NORTHERN RANGELANDS TRUST (NRT)

There are currently 39 community conservancies covering 42, 000 square kilometres of northern and coastal Kenya, home to 320,000 people belonging to 18 different ethnic groups.  This territory is also home to an equally diverse array of wildlife including elephant, lion, giraffe, oryx, hirola and black rhino. This complex ecosystem offers a hub of potential for the type of change, growth and conservation awareness that the CCFA is proud to be a part of. 

The NRT supports the management of community owned land for the benefit of livelihoods, focusing on sustainable enterprise directly or indirectly related to conservation. Key focus points include good governance, wildlife, enterprise security and peace, rangelands and marine. 

To date 71, 000 people have benefitted from the Conservancy Livelihood Fund.

  • 700 women participated in peace-building training, from which they were historically excluded. This inclusion has highlighted the importance of the role of women in de-escalating conflict and positively influencing their sons and husbands.
  • Last year only 3 elephants were poached in the NRT landscape Centre; the lowest recorded number following a decreasing trend during which a 97% drop in elephants poached for ivory between 2012 and 2018 was noted.
  • More than 420 youths were engaged in conservancy initiative awareness, while over 850 youths were involved in dialogue meetings around key rangeland and peace issues.

Latest Update

The Northern Rangelands Trust (NRT) supported by CCFA celebrated its 15th anniversary in 2019.  NRT started with just nine member conservancies back in 2004, and now enter this new decade 39 members strong.  While the member conservancies are home to many different ethnic groups, landscapes and wildlife, one thing that unites them all is a central mission to act as indigenous institutions – to support the management of community-owned land for the benefit of improving livelihoods.
2019 has been a particularly triumphant year for community-led livelihoods development in conservancies, with the BeadWORKS businesswomen earning a 94% increase in income compared to 2018, over 3,000 students receiving bursaries, and over 740 youth and women accessing vocational training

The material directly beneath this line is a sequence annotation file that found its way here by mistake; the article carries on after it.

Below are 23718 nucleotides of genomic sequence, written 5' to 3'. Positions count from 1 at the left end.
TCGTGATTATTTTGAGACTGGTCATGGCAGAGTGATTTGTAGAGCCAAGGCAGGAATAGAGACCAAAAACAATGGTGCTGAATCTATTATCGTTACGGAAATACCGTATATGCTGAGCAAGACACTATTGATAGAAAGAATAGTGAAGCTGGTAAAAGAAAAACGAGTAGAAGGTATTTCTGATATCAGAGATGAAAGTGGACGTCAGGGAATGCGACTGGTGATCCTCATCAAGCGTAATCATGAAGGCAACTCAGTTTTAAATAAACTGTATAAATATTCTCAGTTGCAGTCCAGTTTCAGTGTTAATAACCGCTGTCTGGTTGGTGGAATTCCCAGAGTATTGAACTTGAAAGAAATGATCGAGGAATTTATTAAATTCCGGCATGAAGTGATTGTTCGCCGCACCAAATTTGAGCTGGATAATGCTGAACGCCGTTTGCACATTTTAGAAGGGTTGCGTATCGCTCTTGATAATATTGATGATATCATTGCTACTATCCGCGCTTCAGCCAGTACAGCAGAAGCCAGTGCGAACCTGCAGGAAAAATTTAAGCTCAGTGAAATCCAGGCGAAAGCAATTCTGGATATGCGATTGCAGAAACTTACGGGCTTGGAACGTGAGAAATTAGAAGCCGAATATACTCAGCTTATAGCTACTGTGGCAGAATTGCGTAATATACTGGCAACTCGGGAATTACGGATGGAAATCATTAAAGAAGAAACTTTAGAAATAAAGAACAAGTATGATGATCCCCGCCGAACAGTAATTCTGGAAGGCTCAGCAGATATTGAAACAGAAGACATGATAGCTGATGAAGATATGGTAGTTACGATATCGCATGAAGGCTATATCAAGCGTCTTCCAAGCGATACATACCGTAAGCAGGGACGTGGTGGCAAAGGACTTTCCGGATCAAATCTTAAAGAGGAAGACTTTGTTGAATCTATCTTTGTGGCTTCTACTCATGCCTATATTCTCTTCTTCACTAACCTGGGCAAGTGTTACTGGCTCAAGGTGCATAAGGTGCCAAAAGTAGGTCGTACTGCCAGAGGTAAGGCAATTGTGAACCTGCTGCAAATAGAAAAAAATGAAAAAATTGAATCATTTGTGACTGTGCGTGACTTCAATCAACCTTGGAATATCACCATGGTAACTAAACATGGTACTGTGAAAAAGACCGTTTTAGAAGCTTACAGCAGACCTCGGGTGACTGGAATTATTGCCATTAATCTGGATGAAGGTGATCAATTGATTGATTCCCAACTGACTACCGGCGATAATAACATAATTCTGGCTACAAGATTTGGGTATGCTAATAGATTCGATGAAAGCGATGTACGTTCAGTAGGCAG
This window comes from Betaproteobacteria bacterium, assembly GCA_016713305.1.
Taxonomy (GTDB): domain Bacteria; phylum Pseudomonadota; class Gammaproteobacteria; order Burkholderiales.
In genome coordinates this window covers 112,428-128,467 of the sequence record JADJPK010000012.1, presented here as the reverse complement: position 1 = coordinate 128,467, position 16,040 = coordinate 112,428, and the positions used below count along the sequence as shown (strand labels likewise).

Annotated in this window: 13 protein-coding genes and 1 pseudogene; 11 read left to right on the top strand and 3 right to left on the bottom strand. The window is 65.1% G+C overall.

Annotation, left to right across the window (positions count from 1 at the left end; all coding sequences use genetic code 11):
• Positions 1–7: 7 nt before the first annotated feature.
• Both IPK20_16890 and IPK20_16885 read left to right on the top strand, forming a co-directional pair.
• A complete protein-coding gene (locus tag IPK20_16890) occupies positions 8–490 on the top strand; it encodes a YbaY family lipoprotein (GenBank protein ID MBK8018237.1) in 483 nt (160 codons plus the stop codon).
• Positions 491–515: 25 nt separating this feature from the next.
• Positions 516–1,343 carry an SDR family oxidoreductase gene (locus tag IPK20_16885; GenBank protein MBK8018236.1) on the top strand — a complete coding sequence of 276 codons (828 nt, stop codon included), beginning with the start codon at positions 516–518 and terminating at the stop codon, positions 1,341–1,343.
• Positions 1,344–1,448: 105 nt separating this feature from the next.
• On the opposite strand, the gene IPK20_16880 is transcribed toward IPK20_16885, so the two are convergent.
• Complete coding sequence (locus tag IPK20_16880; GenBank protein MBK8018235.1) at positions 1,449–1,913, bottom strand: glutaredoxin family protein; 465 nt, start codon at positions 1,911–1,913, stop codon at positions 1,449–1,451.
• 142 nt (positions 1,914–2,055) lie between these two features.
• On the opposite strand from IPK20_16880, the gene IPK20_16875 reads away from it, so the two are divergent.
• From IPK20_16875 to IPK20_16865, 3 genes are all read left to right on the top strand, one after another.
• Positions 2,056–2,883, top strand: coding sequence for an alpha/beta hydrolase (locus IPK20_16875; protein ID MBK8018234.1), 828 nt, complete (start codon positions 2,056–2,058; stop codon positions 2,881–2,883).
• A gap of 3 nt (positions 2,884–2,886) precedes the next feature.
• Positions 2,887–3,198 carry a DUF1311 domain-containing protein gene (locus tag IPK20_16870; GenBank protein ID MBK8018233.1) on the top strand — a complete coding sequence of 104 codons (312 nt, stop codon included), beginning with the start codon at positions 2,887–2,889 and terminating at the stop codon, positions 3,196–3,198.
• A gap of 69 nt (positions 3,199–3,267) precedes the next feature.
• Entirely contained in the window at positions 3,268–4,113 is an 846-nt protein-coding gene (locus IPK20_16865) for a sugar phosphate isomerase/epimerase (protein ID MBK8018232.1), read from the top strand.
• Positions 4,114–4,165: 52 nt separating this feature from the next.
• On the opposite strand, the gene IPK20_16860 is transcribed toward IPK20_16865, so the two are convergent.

through their conservancies. NRT made significant investments in tourism infrastructure and the Conservancy Livelihoods Fund to link improved livelihoods to better conservation.
Indeed, indigenous-led endangered species conservation continues to break new ground and gain worldwide recognition. The endangered hirola in Ishaqbini Community Conservancy in Garissa County are thriving under community stewardship, and the first of Reteti’s rescued elephants were returned to the wild (and are now interacting with wild herds). Sightings of Grevy’s zebra and elephant in conservancies are increasing too.  CCFA are happy to see that NRT are moving toward strengthening connectivity across the landscape through community conservancy networks – opening up ancient migration routes for so many species once again.

While 2019 certainly hasn’t come without its challenges – the rain did not come until very late in the year and the majority of conservancies were suffering from a prolonged dry period – NRT continue to work with community conservancies, partners and County Government to build resilience and capability to weather climatic, political, and other storms.

Nearly all the countries in the world have promised to improve the planet and the lives of its citizens by 2030.

They’ve committed themselves to 17 life-changing goals, outlined by the UN in 2015. These Global Goals, also known as the Sustainable Development Goals (SDGs), include ending extreme poverty, giving people better healthcare, and achieving equality for women.  The aim is for all countries to work together to ensure no one is left behind.

This project is aligned with the following goals: